Franklin D. Roosevelt's Economic Policies and Accomplishments
How FDR Beat the Great Depression
Franklin Delano Roosevelt ("FDR") was the 32nd president of the United States from 1933 to 1945. He was sworn into office at the height of the Great Depression and immediately worked to launch a series of programs and projects that came to be collectively known as the New Deal. Years later, FDR brought the nation into World War II, and wartime military spending helped end the depression.
- Franklin D. Roosevelt came into office in 1933 when the nation was reeling from the Great Depression.
- FDR embraced Keynesian economic policies and fought to expand the role of the federal government in the nation's economy. FDR implemented a series of projects and programs called the New Deal to stabilize the economy.
- Despite FDR's New Deal, the Great Depression persisted into the late 1930s. Military spending in World War II helped save the American economy.
The Great Depression
The Great Depression began with the stock market crash of 1929, which sent Wall Street into a frenzied panic and wiped out the savings and investments of millions of investors. As people became increasingly anxious about the security of their money, they withdrew their funds in cash, leading to bank failures across the country.
While President Herbert Hoover implemented certain economic policies at the time to stimulate the economy, they were significantly constrained, in accordance with his conservative political philosophy. He operated on the belief that the economy could heal itself without excessive intervention by the federal government. The depression persisted, as the economy shrunk from failed industries and businesses, and unemployment rates skyrocketed.
In 1933, FDR defeated President Hoover in the presidential election. While campaigning, FDR introduced Keynesian economic theory and promised that he would use the federal government to stimulate economic growth to end the Great Depression. In his First Inaugural Address, FDR rallied the nation to support massive government spending.
The New Deal
FDR rolled out programs and projects that made up what he called the New Deal during his first 100 days in office. The aim of the New Deal was to stabilize the economy, and over a span of eight years, FDR's administration expanded the federal government's role in the economy. As part of the New Deal (among other things):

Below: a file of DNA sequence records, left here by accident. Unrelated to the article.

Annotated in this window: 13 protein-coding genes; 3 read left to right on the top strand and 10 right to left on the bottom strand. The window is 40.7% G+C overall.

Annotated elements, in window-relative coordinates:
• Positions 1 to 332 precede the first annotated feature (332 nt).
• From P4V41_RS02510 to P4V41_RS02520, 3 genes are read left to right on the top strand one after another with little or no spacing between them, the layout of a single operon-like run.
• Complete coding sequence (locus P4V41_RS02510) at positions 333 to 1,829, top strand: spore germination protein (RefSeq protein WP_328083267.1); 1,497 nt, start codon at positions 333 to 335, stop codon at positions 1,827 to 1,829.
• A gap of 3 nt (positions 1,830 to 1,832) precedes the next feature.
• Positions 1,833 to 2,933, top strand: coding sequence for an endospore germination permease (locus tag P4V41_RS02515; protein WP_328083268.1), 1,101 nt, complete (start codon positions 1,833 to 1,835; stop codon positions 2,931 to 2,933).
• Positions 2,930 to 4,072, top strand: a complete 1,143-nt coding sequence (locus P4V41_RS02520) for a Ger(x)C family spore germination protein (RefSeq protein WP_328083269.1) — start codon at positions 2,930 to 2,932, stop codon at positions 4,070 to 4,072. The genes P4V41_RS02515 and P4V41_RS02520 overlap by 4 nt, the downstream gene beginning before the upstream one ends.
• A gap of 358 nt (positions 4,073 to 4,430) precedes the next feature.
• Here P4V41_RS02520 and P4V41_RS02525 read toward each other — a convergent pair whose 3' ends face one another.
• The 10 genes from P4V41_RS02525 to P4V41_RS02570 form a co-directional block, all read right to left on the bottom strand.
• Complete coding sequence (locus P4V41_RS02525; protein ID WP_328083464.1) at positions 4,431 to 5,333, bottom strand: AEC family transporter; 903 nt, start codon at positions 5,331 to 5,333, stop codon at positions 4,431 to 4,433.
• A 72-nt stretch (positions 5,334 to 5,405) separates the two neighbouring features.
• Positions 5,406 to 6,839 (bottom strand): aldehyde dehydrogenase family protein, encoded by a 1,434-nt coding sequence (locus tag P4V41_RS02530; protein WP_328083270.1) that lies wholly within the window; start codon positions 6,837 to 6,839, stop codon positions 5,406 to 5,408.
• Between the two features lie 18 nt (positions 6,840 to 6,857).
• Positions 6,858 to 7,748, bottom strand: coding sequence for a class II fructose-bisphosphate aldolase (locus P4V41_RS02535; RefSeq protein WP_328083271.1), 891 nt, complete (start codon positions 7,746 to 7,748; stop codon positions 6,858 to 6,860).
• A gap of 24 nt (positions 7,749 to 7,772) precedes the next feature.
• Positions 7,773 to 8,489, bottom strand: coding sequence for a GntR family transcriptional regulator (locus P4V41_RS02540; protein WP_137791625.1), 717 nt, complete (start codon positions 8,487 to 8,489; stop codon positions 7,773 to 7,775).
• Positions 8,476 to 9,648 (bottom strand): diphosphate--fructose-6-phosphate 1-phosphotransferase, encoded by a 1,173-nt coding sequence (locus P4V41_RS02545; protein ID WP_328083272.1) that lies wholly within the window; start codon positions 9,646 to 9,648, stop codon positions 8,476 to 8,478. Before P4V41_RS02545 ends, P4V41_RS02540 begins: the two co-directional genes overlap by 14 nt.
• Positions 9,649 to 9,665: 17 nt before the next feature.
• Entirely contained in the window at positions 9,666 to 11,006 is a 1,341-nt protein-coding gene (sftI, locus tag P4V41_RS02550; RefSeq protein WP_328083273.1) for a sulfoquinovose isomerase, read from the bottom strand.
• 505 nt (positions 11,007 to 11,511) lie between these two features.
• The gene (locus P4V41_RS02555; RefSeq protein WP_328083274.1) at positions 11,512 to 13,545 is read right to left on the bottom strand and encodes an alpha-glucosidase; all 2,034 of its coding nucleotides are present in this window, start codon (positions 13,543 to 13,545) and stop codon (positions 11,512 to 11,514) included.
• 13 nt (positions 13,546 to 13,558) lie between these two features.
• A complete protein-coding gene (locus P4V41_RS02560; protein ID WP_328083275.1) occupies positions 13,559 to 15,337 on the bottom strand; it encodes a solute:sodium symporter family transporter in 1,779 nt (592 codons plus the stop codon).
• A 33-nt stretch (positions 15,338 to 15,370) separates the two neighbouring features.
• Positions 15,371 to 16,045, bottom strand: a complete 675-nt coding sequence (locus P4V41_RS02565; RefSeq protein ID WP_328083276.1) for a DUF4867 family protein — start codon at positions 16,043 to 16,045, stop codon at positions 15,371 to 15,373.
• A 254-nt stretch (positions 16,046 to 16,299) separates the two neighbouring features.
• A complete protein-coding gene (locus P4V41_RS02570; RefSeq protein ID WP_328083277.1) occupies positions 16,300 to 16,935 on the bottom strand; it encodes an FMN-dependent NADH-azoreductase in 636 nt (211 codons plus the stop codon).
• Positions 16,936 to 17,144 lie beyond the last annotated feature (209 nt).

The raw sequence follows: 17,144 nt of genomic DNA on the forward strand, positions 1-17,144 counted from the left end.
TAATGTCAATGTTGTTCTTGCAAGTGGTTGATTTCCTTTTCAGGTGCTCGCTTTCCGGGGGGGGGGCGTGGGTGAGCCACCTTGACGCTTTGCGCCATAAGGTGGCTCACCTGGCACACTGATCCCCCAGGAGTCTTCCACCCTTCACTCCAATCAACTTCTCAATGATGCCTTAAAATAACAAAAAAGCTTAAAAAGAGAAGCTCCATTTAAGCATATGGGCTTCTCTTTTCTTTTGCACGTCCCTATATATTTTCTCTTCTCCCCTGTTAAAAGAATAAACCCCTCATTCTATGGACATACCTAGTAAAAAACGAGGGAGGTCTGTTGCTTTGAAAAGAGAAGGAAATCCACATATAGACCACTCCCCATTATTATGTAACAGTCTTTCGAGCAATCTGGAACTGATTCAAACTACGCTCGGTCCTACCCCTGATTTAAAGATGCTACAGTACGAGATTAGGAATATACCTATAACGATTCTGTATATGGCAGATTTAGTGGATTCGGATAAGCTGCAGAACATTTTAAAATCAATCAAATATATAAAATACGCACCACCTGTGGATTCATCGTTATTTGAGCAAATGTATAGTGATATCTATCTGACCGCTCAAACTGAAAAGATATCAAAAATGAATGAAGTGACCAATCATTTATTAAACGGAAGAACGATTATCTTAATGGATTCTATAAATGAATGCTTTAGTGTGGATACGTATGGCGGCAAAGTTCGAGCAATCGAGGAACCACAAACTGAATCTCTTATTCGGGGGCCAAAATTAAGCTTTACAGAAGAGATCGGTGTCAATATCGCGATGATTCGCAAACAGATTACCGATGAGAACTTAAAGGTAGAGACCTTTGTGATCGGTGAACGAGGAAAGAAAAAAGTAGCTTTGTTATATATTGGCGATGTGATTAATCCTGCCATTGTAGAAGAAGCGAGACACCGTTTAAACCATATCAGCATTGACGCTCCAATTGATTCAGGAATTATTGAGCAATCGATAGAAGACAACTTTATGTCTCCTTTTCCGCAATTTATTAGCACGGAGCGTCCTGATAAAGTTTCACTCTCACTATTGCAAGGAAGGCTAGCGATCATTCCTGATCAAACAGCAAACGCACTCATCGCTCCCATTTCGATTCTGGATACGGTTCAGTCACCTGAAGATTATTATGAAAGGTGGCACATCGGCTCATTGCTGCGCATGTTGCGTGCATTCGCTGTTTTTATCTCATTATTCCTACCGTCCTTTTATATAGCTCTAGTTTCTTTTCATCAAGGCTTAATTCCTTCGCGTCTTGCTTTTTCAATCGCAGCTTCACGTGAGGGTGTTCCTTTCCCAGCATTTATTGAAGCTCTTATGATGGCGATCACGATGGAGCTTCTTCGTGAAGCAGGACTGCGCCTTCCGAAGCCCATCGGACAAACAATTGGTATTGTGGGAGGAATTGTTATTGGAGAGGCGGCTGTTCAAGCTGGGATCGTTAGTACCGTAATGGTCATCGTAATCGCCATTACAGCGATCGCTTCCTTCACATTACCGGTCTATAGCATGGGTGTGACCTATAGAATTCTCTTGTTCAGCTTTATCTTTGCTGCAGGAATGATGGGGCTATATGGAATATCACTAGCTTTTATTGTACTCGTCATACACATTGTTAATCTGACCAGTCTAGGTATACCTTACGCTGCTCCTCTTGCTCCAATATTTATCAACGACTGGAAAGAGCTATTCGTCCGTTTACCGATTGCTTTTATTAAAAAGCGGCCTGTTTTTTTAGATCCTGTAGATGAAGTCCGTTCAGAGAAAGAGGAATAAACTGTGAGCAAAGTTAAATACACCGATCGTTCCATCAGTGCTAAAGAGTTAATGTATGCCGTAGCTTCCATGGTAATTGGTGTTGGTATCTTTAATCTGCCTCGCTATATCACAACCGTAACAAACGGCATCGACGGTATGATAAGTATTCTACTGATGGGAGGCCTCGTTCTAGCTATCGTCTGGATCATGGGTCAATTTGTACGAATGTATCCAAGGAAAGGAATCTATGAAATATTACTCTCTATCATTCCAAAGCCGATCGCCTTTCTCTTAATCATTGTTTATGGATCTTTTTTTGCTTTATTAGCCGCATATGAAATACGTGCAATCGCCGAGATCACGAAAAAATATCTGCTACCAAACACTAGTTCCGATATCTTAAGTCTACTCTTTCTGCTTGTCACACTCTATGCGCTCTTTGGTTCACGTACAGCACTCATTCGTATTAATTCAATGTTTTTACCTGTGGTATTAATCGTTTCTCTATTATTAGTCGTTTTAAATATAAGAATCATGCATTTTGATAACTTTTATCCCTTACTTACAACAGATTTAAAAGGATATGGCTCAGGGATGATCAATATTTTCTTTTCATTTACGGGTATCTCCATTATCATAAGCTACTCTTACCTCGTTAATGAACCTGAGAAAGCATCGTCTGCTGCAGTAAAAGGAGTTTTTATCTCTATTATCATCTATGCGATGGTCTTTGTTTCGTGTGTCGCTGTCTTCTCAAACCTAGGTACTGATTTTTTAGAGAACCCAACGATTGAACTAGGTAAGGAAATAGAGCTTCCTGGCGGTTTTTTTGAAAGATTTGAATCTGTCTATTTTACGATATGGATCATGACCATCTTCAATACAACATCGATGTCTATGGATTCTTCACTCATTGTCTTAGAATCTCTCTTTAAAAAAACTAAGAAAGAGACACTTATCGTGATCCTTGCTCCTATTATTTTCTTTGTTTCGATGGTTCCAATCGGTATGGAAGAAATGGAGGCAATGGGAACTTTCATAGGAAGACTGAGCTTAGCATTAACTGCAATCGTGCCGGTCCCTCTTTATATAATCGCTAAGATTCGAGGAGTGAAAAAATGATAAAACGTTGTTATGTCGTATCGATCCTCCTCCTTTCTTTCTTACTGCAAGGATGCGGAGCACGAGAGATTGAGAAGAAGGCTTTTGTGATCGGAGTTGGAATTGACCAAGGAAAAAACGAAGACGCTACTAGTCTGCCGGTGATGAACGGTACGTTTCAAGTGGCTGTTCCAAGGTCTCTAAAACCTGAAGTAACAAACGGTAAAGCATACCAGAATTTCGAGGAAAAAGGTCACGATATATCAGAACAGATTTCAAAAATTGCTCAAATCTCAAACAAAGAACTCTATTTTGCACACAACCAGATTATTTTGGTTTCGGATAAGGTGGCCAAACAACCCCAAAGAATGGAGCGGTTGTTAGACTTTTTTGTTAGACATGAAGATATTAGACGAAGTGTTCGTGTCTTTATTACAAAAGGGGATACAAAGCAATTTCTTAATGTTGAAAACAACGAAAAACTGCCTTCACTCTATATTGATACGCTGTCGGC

- New federal agencies were created, including the Social Security Board, the Securities and Exchange Commission, and the Federal Deposit Insurance Corporation.
- FDR created the Tennessee Valley Authority, which enabled the federal government to build dams and hydroelectric projects to control flooding and provide electricity to the impoverished Tennessee Valley region. He also established the Works Progress Administration, which operated as a permanent jobs program.
- Congress passed the Social Security Act, which provided a safety net for the elderly, unemployed, and disabled.
Yet, the Great Depression, however, persisted. It attacked with a vengeance in 1937, when the nation's real gross domestic product fell 10% and unemployment hit 20%. Unemployment did not fall below 15% until World War II.
World War II
World War II was sparked in 1939 by the Nazis' invasion of Poland. While the United States initially stayed out of the war, FDR made significant efforts during that time to assist other nations like France and Britain that were engaged in the fight. FDR also took large strides to prepare the nation in case it had to enter the war, primarily by pushing for a major military buildup. For context, FDR's request for the defense budget appropriation increased from approximately $1.3 billion in 1939 to $4 billion in 1940. To pay for it, he kept the top income rate percentages in the high 70s and low 80s during those years (whereas the percentages were kept in the 30s to 50s in other years).
On December 8, 1941, a day after Japanese aircraft attacked the U.S. Navy base at Pearl Harbor, Congress declared war on Japan. Germany and the other Axis Powers subsequently declared war on the United States. The war continued for more than three years and ended in May 1945. The cost of U.S. wartime military spending was $296 billion (based on 2010 dollar currency levels).
As a result of the war, civilian consumption in the United States expanded by almost 15%, and it heightened the nation's economy to levels of unprecedented prosperity in subsequent decades. Wartime federal spending helped end the Great Depression.
To provide further context for the sections above, we provide a timeline that provides for each year from 1933 to 1945 the gross domestic product growth rate, the unemployment rate, debt (in billions), and any relevant events.
|Year||GDP Growth Rate||Employment Rate
|1934||10.8%||21.7%||$27||Increased nation debt|
|1935||8.9%||20.0%||$29||Second New Deal|
|1937||5.1%||14.3%||$36||FDR's second term
Return of Depression
|1939||8.0%||17.2%||$40||Start of World War II|
|1941||17.7%||9.9%||$49||FDR's third term
Attack of Pearl Harbor
|1942||18.9%||4.7%||$72||World War II continued|
|1943||17.0%||2.0%||$137||World War II continued|
|1944||8.0%||1.2%||$201||World War II continued|
|1945||-1.0%||1.9%||$258||FDR's fourth term
End of World War II
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